|Publication number||US4718876 A|
|Application number||US 06/822,530|
|Publication date||Jan 12, 1988|
|Filing date||Jan 27, 1986|
|Priority date||Oct 7, 1985|
|Publication number||06822530, 822530, US 4718876 A, US 4718876A, US-A-4718876, US4718876 A, US4718876A|
|Inventors||Min J. Lee|
|Original Assignee||Lee Min J|
|Export Citation||BiBTeX, EndNote, RefMan|
|Patent Citations (11), Referenced by (31), Classifications (13), Legal Events (4)|
|External Links: USPTO, USPTO Assignment, Espacenet|
The invention relates to pacification devices for children.
Over the years considerable technology has developed around the solution to the problem of pacifying babies and small children. Generally, infantile unrest and later, the hyperactivity of small children, are naturally occurring phenomena which, to greater and lesser extents, appear to be "programmed into" human beings from birth. In particular, the response of infants to the outside world appears to be calculated to stimulate the sort of parental attention which would certainly have been required in the relatively dangerous environment in which man evolved.
Thus the classic pattern appears. An abandoned child cries, signalling his mother to devote some attention to him either in the form of hugging, cuddling, nursing or the like. Upon the application of one of these stimuli, the crying usually stops.
Above and beyond this it has been found in research with the related species that withholding such stimuli can have permanent adverse effects on personality development and the mental stability of the adult animal. Controlled studies have shown, for example, that primates brought up in sterile laboratory surroundings without any objects around them have been found to be significantly disadvantaged as compared to other animals of the same species which were provided with a form which they could hug and which included structure which they could protect themselves in.
While such work is relatively recent, most successful infant pacifiers have always simulated otherwise naturally occurring human interactions. A few examples of such devices include milk bottles, nipple pacifiers, and soft dolls. In the case of somewhat older children one may also add pets and a different class of devices calculated to stimulate and interest the mind of the child. Such devices include crib chimes, animated dolls, talking dolls and the like.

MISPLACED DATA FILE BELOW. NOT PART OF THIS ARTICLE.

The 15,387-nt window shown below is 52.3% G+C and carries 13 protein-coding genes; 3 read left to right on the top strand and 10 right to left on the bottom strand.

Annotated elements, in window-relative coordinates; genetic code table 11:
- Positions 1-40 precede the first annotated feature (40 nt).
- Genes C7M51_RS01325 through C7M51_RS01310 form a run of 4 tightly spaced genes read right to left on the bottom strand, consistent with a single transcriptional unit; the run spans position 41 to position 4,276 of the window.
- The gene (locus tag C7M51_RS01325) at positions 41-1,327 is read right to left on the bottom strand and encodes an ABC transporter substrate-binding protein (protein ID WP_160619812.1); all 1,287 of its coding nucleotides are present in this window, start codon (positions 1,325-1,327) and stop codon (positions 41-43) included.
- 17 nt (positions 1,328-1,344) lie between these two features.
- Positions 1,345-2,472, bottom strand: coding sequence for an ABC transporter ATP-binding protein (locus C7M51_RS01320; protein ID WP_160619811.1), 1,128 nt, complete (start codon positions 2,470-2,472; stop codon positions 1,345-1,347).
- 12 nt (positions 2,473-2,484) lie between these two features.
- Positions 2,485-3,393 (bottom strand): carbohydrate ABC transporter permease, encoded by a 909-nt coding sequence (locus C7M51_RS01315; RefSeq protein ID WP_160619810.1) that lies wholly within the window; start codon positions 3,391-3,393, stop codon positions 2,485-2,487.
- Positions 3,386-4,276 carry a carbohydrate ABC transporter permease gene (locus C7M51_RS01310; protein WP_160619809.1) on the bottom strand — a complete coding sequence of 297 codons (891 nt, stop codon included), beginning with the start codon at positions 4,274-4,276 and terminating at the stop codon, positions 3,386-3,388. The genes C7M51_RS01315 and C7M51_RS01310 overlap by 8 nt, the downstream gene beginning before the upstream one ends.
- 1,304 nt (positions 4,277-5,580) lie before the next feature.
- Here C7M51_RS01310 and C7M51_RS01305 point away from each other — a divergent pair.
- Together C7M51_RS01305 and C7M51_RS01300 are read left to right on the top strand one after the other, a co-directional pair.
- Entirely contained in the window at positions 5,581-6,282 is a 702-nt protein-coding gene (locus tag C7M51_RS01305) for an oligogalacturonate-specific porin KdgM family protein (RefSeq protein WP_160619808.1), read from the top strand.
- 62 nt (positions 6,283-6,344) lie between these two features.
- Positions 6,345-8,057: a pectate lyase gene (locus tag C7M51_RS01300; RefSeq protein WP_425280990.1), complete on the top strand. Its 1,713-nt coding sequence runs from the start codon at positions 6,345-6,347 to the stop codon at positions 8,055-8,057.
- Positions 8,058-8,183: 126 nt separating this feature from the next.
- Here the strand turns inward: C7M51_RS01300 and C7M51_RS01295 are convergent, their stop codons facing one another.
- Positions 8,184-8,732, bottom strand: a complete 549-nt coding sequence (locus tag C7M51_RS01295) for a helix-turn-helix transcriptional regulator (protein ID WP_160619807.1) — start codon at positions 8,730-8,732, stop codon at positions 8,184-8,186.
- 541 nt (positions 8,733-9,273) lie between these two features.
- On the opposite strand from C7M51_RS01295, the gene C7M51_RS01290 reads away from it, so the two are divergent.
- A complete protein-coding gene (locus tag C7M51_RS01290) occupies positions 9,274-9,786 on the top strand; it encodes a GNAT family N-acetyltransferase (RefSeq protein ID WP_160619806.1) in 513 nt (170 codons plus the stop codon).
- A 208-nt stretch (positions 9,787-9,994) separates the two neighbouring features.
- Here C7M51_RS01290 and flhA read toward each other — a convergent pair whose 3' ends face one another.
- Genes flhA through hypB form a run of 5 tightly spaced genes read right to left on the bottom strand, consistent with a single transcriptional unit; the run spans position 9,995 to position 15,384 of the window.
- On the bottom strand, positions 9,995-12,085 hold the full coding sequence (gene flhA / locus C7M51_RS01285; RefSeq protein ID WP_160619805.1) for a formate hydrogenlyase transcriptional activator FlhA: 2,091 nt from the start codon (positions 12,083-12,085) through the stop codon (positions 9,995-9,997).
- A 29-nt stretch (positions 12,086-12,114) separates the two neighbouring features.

While all of the above devices do perform the desired function of pacifying children, they all suffer from various inadequacies. For example, nipple pacifiers, while they are quite inexpensive and may intially be effective, do essentially frustrate the natural expectations of the infact and, after a short time, are recognized and rejected. Stuffed toy animals, while soft and appealing in texture, are essentially passive and thus, particularly in the case of infants, are not very effective as the infant is unable to fully comprehend the device. To a limited extent the device can be improved by incorporating an audio device (such as a tape recorder) in a toy doll to add an audio stimulus to such a pacifier. However, the stimulus is extremely complicated and not of a type likely to be understood or learned by a small infant. In addition, in the case of smaller children, talking dolls are likely to have the opposite of the desired effect, that is stimulating activity, instead of providing a calming influence. In addition, such talking dolls are likely to be expensive and complicated devices which are highly subject to breakdowns and sensitive to the abuse likely to be given to them by children.
The invention, as claimed, is intended to provide a remedy. It solves the problem of how to provide a pacifier for infants and small children which is simple, inexpensive, and effective. Generally this is achieved by providing a soft, huggable and pleasantly textured object, such as a teddy bear, with an audio cue of a simple periodic nature which is capable of being understood and anticipated by even very small infants and, in the case of small children, is identifiable with life functions of a real parent, companion or pet. In accordance with the preferred embodiment of the invnention, the pacifier comprises a stuffed animal with an electronic heart beat mimicking device.
One way of carrying out the invention is described in detail below with reference to drawings which illustrate only specific embodiments of the invention, in which:
FIG. 1 is a perspective illustrating the position of a heart-beat simulator contained within the inventive toy;
FIG. 2 is a perspective view of the simulator;
FIG. 3 is a cross sectional view along lines 3--3 of FIG. 2;
FIG. 4 is a view of the vibrator circuit of the simulator;
FIG. 5 is a is a plan view of the heart beat transducer;
FIG. 6 is a plan view along lines 6--6 of FIG. 5;
FIG. 7 is a graph of the excitation voltage to the transducer; and
FIG. 8 is a schematic of the vibrator circuit that outputs the waveform of FIG. 7 to the transducer.
Referring first to FIGS. 1-2, the preferred embodiment of the invention is directed to dolls and toy animals including a subsystem which provides the impression of actual heart beats. It is believed that a doll, such as toy animal or teddy bear 10, with a heart-beat simulator 12 will induce in the person playing with it feelings of contentment, warmth and comfort, and aesthetic satisfaction similar to those he would experience if he were handling or being played with by a living person. Housing 14 comprises a front cover 16 and a rear cover 18 which may engage each other via an overhanging edge 20 on the rear cover as illustrated in FIG. 3. As can be seen most clearly in FIGS. 2 and 3 a heart shaped push button actuator 22 is slidingly mounted in the front cover 16 for movement toward and away from rear cover 18. This movement is achieved by providing a support pin 24 which is secured to actuator 22 and slides in a sleeve 26 which is secured to and integral with front cover 16. Actuator 22 together with support pin 24 is prevented from falling out from housing 14 by a stop member 28 which is integral with pin 24.